The beautiful stained-glass windows of Schlatter Chapel create a mosaic pattern on the campus lawn when the light shines through them. It’s been a favorite sight for students for many years – 30 to be exact. 

This past month, Warner Pacific commemorated the 30th anniversary of the completion of Schlatter Memorial Chapel and Kardatzke Hall. Originally designated as the “H.A. Schlatter Memorial Prayer Chapel,” the university broke ground on this beloved place of worship on October 25, 1990, and construction concluded three years later in 1993. The chapel pays tribute to Henry A. Schlatter, a Church of God pastor and evangelist, whose efforts secured the property in Spokane for Pacific Bible College’s (now WPU) inaugural site. In fact, Henry played a pivotal role in Warner Pacific’s establishment as a college itself, as reflects his signature being the first one to mark our Articles of Incorporation.  

Situated at the site of the original college building known as “Old Main,” Schlatter Chapel stands where the entire campus once existed. “Old Main” served various functions, housing dorm rooms, classrooms, the dining hall, administrative offices, and the chapel. Before that, (and before Warner Pacific acquired the property), it functioned as a sanitarium. Its transition to becoming a sacred space was marked in a special way: during the dedication, students, staff, faculty, alumni, and community members gathered to transport a steeple cross from Division Street to the chapel where it remains to this day. This symbolic gesture signified a uniting of the community in celebration of a newly completed sacred space. 

Schlatter Chapel was dedicated during the West Coast Ministerial Assembly Church of God, as the first new building on campus in 18 years. Originally designed as a prayer chapel, it became a place where students frequently gathered for prayer throughout the day. Derek Bradford, Multimedia Specialist at WPU and one of the chapel’s builders, recalls that the chapel immediately became a place of spiritual significance to students, and remains so for students, as well as community members, today.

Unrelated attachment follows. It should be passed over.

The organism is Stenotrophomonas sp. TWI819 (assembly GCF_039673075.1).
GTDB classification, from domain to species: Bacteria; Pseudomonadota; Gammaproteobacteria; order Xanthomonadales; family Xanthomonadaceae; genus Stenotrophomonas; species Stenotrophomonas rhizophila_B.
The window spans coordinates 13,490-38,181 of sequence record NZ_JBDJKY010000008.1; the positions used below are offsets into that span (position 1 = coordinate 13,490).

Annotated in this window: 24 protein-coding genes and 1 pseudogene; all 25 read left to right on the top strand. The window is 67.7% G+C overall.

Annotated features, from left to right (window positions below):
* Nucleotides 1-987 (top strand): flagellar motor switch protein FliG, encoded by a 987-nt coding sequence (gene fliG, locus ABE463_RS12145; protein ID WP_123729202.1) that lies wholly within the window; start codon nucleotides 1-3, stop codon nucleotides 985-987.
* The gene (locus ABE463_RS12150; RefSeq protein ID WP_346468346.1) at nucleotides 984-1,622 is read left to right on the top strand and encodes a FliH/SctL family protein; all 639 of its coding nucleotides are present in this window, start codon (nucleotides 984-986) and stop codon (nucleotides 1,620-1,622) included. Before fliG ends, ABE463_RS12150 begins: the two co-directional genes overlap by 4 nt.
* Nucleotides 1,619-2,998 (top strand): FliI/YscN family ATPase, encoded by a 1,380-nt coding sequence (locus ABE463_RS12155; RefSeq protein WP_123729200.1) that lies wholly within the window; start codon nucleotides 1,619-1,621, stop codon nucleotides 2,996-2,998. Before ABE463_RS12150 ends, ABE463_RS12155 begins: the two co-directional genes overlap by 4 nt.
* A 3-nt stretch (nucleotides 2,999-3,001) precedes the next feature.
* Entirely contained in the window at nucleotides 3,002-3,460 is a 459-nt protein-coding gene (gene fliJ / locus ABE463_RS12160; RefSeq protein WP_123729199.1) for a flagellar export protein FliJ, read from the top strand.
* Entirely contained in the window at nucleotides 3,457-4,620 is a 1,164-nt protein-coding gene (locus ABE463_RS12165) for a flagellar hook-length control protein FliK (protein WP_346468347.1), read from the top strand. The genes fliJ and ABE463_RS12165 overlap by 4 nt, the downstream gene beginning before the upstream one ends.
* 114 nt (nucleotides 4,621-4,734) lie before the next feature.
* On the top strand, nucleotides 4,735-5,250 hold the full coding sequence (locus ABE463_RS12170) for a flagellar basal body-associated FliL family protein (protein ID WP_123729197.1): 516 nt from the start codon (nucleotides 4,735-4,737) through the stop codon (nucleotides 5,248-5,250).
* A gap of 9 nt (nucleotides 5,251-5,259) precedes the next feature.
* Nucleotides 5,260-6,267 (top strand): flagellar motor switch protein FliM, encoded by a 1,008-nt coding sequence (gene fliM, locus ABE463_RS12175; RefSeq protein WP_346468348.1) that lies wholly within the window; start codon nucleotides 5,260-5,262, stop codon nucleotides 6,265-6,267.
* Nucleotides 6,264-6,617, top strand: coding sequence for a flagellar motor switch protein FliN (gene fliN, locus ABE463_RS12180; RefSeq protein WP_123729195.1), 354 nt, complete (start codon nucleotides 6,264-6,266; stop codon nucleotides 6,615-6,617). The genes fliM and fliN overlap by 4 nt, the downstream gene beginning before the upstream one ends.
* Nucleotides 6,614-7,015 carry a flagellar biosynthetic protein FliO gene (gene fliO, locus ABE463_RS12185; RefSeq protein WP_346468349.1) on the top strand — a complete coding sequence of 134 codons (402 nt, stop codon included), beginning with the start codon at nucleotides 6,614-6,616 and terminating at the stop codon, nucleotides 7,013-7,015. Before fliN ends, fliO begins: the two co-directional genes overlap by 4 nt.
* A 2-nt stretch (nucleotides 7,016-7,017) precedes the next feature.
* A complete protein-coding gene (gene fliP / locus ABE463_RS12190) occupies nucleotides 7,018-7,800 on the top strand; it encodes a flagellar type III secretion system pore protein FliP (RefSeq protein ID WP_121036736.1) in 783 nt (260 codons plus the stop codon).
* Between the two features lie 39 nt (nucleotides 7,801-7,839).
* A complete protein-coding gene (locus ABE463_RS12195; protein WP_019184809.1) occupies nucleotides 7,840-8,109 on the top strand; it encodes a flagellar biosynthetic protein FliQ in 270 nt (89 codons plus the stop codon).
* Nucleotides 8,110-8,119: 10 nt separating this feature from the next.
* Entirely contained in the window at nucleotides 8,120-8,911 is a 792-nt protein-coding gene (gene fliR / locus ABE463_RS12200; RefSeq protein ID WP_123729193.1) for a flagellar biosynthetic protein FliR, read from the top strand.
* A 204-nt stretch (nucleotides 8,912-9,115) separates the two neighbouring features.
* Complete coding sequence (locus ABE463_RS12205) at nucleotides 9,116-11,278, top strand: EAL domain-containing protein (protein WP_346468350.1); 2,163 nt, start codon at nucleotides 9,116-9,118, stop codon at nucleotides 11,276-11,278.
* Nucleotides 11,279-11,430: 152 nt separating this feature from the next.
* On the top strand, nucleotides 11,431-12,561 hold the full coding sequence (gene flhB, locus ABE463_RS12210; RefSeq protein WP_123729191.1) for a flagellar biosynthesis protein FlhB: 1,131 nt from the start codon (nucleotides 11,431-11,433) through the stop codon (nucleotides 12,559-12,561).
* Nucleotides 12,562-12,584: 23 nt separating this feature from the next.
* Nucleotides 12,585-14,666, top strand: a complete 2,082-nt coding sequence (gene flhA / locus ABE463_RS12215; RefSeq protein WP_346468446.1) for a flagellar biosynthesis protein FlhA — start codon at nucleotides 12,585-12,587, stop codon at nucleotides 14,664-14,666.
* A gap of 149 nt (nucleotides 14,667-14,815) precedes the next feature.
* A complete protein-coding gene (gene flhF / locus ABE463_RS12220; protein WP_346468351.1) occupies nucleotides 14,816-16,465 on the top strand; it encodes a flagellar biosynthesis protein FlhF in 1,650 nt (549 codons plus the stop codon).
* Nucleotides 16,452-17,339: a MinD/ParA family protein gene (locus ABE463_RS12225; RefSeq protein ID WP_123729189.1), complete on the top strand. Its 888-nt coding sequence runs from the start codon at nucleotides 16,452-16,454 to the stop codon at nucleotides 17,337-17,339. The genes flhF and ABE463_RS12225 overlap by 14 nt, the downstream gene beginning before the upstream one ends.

The chapel’s stained-glass windows intricately depict the story of Jesus’ life, starting with His birth on the far left and culminating in His persecution on the far right. This visual narrative adds to the chapel’s beauty, maintaining its status as a sacred space for students, staff, and faculty seeking respite from the demands of daily life. 

Kardatzke Hall, located directly beneath Schlatter Chapel, honors Rev. Elmer E. Kardatzke, a pastor at the First Church of God in Wichita, KS. Serving as a spacious classroom, meeting room, and event/conference space accommodating up to 80 people, it has become a venue where local congregations who are without a church home of their own choose to hold their worship services every Sunday. 

As we reflect on the 30-year milestone of these remarkable spaces, we feel truly blessed to have felt their enduring significance throughout WPU’s history. To honor this anniversary, you are invited to make a contribution to special projects which will ensure the upkeep of Schlatter Chapel and Kardatzke Hall as enduring sacred spaces on campus.

To learn more, email Mary Clayton at